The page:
Drug Testing Workplace Cannabis Use amid Legalization

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The legalization of cannabis has been a topic of debate for years, with more and more states legalizing the substance for medicinal and recreational use. While the legalization of marijuana has brought a lot of positive changes, it has also had some unintended consequences. One of the most notable is the increase in use in the workplace.

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Cannabis Vape Pen

                  

Rise in workplace cannabis use 

According to the Substance Abuse and Mental Health Services Administration (SAMHSA) 2021 Drug Use and Health Survey, 52.5 million people use cannabis, an increase of 2.9 million more cannabis users than the prior year. Employees who self-reported being high at work increased by 60% from 2014 to 2019 amid legalization in multiple states. (1,2) 

The rise in workplace cannabis use has been attributed to a number of factors. First, the increased availability of cannabis has made it easier for people to obtain and use the drug. Second, the stigma surrounding cannabis use has decreased, making it more socially acceptable to use the drug. This is confirmed by Gallup polling; 68% of U.S. adults support the legalization of marijuana. (2) Finally, many people incorrectly believe marijuana (THC) does not impair them, leading to its use in the workplace and while driving. This is demonstrated by a AAA study that found just 69% of respondents thought it was dangerous to drive after consuming cannabis, compared to 95% of respondents thinking it was dangerous to drive after consuming alcohol. (3,4)

 

Legalization is presenting new challenges for employers 

Despite the increase in workplace cannabis use, many employers are still struggling to figure out how to deal with the issue. Some employers have implemented drug testing policies that specifically address cannabis use, while others have ignored the issue.

One of the biggest challenges employers face when it comes to workplace cannabis use is determining whether an employee has used cannabis recently and may be impaired. Unlike alcohol, which impairment is predictable by measuring blood alcohol level, THC is a psychoactive substance and cannot be measured the same way.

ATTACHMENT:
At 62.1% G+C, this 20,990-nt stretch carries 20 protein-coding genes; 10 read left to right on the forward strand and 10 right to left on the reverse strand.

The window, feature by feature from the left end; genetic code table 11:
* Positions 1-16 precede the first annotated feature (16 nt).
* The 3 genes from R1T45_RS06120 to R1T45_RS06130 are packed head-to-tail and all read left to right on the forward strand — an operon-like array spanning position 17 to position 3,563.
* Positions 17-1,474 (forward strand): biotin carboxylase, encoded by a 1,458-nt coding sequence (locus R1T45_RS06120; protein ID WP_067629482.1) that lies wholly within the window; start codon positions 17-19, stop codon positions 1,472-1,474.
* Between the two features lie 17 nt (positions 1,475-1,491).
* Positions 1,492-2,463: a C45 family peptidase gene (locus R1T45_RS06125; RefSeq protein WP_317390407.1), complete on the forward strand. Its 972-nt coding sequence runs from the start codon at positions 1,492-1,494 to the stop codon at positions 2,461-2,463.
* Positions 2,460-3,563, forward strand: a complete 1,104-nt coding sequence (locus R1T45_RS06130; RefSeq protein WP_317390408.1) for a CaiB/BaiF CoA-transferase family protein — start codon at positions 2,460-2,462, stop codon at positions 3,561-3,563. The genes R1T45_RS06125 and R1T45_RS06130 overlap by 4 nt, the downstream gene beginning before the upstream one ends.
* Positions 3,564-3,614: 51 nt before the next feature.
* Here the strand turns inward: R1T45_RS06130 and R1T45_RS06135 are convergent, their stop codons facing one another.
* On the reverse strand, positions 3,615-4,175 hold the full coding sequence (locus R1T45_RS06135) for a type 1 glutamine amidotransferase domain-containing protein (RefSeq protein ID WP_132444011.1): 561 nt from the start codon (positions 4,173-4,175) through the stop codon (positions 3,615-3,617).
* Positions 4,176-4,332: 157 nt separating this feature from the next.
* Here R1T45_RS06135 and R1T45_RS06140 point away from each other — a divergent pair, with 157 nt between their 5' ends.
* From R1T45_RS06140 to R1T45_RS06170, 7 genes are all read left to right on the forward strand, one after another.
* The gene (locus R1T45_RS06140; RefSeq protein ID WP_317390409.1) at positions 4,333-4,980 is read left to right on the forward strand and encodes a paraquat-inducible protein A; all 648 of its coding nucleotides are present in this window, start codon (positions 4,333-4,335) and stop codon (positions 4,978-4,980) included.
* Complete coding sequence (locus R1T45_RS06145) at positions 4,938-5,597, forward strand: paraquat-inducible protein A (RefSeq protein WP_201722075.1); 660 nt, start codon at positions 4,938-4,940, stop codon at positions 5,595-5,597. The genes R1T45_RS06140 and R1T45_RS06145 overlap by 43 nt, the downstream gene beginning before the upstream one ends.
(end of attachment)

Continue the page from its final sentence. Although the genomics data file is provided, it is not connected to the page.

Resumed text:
This has led to confusion and frustration among employers, who are struggling to balance the need to maintain a safe workplace with the rights of employees who use cannabis for medical or recreational purposes in legal states. However, there is a drug testing solution for employers that can detect only recent cannabis use at the workplace. 

 

Saliva-based testing is the solution for employers 

Saliva testing is highly accurate, as it can detect recent marijuana use within the past 12 hours or less, depending on THC cut-off level. Active THC molecules are found in saliva versus traditional methods that only detect metabolites or past use. This means that urine tests detect marijuana for several days or weeks after use and can lead to unfair adverse actions for what an individual did on their own time and well past impairment. (5)

Rapid saliva testing provides the optimal detection length to provide fairness to responsible cannabis users and maintain workplace safety. It is the only test method with a window of detection that begins after use and lasts for the entire THC window of impairment or workday. It provides reliable results that act as an effective deterrent to workplace cannabis use.

As the legalization of cannabis continues to spread, it is likely that the issue of workplace cannabis use will become even more complicated. Employers will need to carefully consider their policies and procedures to ensure that they are both legal and effective in addressing the issue. Additionally, lawmakers will need to work to create laws and regulations that provide clarity on the issue, both for employers and employees.

 

Sources:

  1. https://ndasa.com/2023/01/06/samhsa-issues-results-of-substance-use-and-mental-health-survey/
  2. https://www.remedyreview.com/data/survey-high-at-work/
  3. https://news.gallup.com/poll/323582/support-legal-marijuana-inches-new-high.aspx
  4. https://www.ghsa.org/resources/GHSA/Cannabis-Messaging-Report22
  5. https://link.springer.com/article/10.1007/s00216-013-7159-8

 

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